|Associated Press picture (taken at Bridgeport CT 10/29/12)|
I have no damage to the garden. The fact that I create self inflicted catastrophes by threatening my plantings with horticultural gardening blunders is nothing. It is simply and truly not a real disaster.
But I did make a mistake here, and it is the usual, repeated mistake of putting large forest plants into small garden borders and then wondering if they will fit when mature.
Spicebush, or Lindera benzoin is a subtle woodland plant. Shrubby, delicate in bloom, beautiful in fall color, it grows slowly. It eventually spreads out horizontally in maturity and becomes gracefully architectural.
Jim photographed this one at Cornell Plantations in Ithaca NY on our recent trip there in October.
Now tell me, do you think the spicebush I planted a few years ago at the edge of a raised berm is going to fit when it spreads to its intended size?
And I have three of them in this crowded border, smushed in between ever expanding Colorado spruce trees that will also become huge. There is simply no room for the beautiful spicebushes to spread out the way they will want to.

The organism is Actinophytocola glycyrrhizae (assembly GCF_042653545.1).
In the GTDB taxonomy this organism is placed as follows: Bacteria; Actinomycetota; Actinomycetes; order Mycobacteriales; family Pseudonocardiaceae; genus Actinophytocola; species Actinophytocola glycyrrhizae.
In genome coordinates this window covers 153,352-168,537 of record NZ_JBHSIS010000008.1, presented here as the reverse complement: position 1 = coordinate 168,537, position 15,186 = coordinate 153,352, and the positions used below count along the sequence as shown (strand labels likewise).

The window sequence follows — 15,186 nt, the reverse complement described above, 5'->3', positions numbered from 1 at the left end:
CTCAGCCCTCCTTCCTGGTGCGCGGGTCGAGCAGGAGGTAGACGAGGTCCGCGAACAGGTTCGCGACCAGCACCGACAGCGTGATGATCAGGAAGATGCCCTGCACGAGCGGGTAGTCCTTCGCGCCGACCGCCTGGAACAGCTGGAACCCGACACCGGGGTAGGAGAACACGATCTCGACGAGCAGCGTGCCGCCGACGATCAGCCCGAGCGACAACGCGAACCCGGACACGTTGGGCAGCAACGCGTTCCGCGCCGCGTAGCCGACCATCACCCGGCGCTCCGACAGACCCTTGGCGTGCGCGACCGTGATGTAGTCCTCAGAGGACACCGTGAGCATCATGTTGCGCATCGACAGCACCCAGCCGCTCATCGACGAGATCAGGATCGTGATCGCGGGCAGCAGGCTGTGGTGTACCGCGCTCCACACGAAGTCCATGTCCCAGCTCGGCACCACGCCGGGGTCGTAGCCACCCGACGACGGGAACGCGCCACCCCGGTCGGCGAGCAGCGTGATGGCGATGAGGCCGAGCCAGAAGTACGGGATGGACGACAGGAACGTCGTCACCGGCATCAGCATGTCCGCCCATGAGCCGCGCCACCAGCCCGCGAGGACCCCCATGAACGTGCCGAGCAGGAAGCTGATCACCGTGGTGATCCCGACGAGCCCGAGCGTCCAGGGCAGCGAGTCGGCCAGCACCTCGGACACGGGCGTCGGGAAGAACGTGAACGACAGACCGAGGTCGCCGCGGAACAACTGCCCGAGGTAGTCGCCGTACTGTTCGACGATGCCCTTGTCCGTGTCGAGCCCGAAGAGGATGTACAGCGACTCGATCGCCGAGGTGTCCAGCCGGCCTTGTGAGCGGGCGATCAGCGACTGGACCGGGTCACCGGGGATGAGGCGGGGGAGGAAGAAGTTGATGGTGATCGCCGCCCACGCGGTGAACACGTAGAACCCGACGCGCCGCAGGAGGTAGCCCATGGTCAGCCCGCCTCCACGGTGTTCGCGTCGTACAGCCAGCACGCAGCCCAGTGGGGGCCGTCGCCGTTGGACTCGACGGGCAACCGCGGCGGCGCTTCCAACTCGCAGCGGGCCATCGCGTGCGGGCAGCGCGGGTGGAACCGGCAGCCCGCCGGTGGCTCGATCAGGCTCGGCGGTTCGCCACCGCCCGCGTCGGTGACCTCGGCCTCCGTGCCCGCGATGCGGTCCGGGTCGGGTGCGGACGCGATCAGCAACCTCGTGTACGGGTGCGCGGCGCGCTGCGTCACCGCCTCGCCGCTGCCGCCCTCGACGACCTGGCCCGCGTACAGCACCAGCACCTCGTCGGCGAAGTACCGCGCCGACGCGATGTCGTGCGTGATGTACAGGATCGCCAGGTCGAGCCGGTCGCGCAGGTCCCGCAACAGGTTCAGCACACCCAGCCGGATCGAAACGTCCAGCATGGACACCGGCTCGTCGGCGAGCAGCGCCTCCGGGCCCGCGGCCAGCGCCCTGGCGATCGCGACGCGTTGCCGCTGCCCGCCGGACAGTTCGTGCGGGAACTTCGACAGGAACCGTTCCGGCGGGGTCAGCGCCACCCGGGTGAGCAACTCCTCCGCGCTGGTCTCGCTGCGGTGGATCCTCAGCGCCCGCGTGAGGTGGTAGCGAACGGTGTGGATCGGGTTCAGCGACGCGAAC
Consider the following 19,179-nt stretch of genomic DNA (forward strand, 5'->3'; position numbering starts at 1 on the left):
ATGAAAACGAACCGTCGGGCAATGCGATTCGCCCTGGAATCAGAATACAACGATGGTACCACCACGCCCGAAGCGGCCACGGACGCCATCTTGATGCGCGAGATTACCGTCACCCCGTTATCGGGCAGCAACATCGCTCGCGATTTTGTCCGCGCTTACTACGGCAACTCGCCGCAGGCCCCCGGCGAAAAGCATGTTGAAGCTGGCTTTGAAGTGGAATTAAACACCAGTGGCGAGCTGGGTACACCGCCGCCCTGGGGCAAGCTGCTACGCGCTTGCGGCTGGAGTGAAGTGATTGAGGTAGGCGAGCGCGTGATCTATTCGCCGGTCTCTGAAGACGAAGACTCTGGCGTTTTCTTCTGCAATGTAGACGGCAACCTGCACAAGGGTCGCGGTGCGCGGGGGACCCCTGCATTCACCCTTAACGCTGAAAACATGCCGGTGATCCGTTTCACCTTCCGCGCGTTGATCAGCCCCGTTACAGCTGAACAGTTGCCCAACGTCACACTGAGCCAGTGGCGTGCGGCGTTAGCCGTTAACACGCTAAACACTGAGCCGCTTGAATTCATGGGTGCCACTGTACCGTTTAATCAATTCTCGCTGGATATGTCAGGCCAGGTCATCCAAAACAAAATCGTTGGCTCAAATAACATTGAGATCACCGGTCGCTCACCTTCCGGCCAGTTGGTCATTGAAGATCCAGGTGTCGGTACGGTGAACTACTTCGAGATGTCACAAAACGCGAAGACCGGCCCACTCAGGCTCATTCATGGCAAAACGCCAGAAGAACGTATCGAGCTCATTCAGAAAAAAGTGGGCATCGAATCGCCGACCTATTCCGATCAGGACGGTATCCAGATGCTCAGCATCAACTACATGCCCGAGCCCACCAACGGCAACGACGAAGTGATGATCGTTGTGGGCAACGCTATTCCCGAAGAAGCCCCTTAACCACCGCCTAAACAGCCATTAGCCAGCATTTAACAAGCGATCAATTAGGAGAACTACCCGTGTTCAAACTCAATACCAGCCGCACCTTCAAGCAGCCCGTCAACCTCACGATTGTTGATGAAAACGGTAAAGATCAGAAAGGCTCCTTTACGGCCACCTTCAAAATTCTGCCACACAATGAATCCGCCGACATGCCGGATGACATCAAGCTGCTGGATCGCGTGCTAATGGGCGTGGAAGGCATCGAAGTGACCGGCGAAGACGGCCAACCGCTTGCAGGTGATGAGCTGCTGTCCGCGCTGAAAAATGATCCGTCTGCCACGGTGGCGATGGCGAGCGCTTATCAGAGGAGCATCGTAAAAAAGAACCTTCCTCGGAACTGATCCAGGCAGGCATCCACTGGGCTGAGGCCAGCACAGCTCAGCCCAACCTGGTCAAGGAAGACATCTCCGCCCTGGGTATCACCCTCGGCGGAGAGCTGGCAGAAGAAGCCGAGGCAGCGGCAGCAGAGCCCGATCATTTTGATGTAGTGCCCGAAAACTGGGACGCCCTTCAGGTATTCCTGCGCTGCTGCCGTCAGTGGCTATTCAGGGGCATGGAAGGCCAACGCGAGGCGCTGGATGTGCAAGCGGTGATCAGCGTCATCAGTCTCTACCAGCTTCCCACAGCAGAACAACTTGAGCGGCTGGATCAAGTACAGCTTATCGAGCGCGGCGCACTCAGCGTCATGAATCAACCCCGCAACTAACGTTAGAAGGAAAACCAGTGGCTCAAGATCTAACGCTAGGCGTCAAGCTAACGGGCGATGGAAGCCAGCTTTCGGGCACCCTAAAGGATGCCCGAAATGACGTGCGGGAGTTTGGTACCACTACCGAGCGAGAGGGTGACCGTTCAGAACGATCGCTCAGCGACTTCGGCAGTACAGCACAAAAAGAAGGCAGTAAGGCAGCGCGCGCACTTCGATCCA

There was room, I thought. In 2010, after several years of growing this bed, I was still unhappy that it had open gaps.
And the slow growing little shrubby lindera benzoin plants that I had been nurturing in another garden spot seemed the perfect size for the empty space here, so I filled it up with the three compact spicebush babies.
Now, after seeing a naturally growing mature spicebush in the woods at Cornell, I know mine will grow too big. Once again I have forced large forest plants to grow in cramped garden beds, and no one will be happy about that.
Certainly not a disaster, but . . . oops.